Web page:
LEHI -- Vivint Solar broke ground on its corporate headquarters Friday, and the city’s economic development director, Doug Meldrum, couldn’t quit smiling at the celebratory event.

“We keep having paydays like this,” Meldrum said after the official groundbreaking ceremony.

He immediately let a giggle escape.

Every few months or so, Lehi has had another tech company announcing its move to a rapidly growing tech hub along State Route and Interstate 15.

Val Hale, executive director of the Utah Governor's Office of Economic Development, was only slightly more constrained.

“This is a remarkable company to have here in Utah Valley,” Hale said. “When you hear their growth numbers, what they are going to become in a few years, it’s just almost mind boggling.  

“We’re very fortunate to have Vivint here in this valley, and now Vivint Solar has such a beautiful building, beautiful headquarters and is really an innovative and disruptive technology that is really changing the lives of many, many people in the country.”

Vivint was founded by Todd Pedersen in 1999, and Vivint Solar went public in 2014 and opened at $16 a share.

Greg Butterfield, Vivint Solar’s chief executive officer, relayed to the audience statistics that most entrepreneurs would envy.

“Last year we hired 1,500 people, this year we will hire 2,500 people, the year after that we’ll hire 5,000,” Butterfield said. “We're growing, we’re building and we’re excited to be here.”

The second-largest residential solar provider in the United States, the company operates in eight states.

“In the few years we’ve been in existence, we’ve generated 172,132,966 kilowatts hours of power,” Butterfield said. “That’s a great number. What does it mean, what is the value of that?"

He said Vivint Solar has helped take 24,987 cars off the road, saved 300 million miles from being driven and taken 130,831 pounds of waste out of landfills.

“And here’s a big one, we have eliminated 127,483,956 pounds of coal from being burned in power plants that are destroying our environment,” Butterfield said.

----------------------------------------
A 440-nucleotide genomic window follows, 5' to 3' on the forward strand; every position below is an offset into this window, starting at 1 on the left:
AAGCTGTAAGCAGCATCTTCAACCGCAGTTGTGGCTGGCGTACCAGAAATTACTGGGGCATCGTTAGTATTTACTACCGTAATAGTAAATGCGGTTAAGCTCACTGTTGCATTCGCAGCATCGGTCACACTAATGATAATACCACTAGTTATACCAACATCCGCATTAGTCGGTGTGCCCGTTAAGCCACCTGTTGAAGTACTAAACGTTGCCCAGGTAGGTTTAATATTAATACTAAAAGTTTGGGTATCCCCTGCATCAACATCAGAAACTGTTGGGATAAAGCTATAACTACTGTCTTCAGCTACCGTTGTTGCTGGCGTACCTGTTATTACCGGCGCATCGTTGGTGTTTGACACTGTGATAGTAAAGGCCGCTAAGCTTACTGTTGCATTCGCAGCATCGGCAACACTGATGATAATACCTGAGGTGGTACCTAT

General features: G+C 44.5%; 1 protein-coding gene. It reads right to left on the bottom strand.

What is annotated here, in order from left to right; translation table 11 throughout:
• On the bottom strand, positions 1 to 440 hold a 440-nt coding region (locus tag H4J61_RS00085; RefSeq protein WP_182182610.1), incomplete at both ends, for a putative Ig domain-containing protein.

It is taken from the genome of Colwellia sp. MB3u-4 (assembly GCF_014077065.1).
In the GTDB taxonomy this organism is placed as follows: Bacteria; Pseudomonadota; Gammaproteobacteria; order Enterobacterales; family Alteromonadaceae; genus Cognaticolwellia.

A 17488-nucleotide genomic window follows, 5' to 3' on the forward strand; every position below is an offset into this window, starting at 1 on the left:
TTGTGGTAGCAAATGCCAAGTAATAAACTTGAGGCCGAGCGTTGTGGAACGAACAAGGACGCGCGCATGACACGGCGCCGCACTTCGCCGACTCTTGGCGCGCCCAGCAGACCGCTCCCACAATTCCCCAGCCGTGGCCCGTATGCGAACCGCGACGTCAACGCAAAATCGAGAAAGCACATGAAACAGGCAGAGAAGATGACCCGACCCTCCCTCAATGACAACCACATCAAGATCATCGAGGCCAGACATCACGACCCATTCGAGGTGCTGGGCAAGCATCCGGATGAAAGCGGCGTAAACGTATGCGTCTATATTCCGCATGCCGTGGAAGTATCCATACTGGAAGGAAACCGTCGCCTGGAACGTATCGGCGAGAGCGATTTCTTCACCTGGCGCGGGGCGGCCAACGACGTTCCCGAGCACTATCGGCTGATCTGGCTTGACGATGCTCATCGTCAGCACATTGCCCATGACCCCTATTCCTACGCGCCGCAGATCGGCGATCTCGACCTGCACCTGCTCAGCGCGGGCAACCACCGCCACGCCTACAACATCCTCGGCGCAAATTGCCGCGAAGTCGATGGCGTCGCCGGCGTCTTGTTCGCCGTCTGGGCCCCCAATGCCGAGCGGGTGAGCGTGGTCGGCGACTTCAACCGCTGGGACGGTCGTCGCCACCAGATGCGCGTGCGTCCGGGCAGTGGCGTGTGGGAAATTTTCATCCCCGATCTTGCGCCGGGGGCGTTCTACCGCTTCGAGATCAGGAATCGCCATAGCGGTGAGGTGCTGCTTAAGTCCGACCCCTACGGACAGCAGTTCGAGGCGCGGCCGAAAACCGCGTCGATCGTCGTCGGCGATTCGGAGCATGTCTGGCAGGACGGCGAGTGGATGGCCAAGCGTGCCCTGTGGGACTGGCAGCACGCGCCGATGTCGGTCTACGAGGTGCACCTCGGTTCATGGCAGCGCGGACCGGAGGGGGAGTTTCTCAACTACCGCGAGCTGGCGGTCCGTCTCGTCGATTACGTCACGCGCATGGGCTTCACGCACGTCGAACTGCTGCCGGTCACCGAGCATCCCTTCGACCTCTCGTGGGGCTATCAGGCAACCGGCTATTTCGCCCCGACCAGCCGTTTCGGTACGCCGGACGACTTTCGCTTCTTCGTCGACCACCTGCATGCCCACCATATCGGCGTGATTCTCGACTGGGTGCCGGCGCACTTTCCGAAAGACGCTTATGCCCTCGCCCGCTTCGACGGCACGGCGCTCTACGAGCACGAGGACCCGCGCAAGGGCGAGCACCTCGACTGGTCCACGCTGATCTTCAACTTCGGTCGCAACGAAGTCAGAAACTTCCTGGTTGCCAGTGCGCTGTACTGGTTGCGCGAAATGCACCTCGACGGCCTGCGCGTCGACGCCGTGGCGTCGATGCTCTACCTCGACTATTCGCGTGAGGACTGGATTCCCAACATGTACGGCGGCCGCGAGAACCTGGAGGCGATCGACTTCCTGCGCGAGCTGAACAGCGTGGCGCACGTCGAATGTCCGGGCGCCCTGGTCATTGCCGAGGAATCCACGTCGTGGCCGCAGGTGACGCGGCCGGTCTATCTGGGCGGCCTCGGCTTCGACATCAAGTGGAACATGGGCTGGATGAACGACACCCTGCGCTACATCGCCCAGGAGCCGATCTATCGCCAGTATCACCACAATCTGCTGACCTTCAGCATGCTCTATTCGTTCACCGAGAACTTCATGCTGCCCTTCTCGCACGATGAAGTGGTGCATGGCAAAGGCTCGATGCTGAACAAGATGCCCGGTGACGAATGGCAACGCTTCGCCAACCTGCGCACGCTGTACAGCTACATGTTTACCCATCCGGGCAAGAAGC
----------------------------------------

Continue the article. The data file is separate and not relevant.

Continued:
Located at 1850 W. Ashton Blvd., in Lehi, the estimated completion date for the large campus is March 2016.

Gov. Gary Herbert said many wonderful and great things are happening in the state.

“Certainly Utah is becoming a technology haven,” Herbert said. “We call this area here Silicon Slopes. It’s like Silicon Valley, only it has better skiing.”

He said when it comes to venture capital investments, Utah has more money per deal than those being put together in the Silicon Valley.

“By almost double,” Herbert said. “We don’t have as many deals, but per capita, dollars per deal is much higher.”

The Vivint Solar campus will include two parking structures, one underground and one separate with parking for low-emission and electric vehicles. The building headquarters will have five floors and measure out at 163,000 square feet. There will be two gymnasiums, including a locker room and showers, bike racks and storage, and a full cafeteria for employees.

The building is designed for a 2,000-employee capacity. True to its name, solar power panels will cover the rooftop of the new headquarters and also the parking. The architectural plans were designed for Leadership in Energy and Environmental Design (LEED) Silver Certification. 

“Thanksgiving Point is an ideal midpoint to draw workforce talent from both Salt Lake County and Utah County,” said Kady Cooper, Vivint Solar public relations director, about the location of the campus.

“It’s also an emerging business community with new travel accommodations and food establishments.”

Cathy Allred is north Utah County reporter for the Daily Herald and can be reached at heraldextra.ca@gmail.com and followed on Facebook: North County News.

Daily Herald journalist Cathy Allred covers north Utah County news and events, and acts as a community watchdog.

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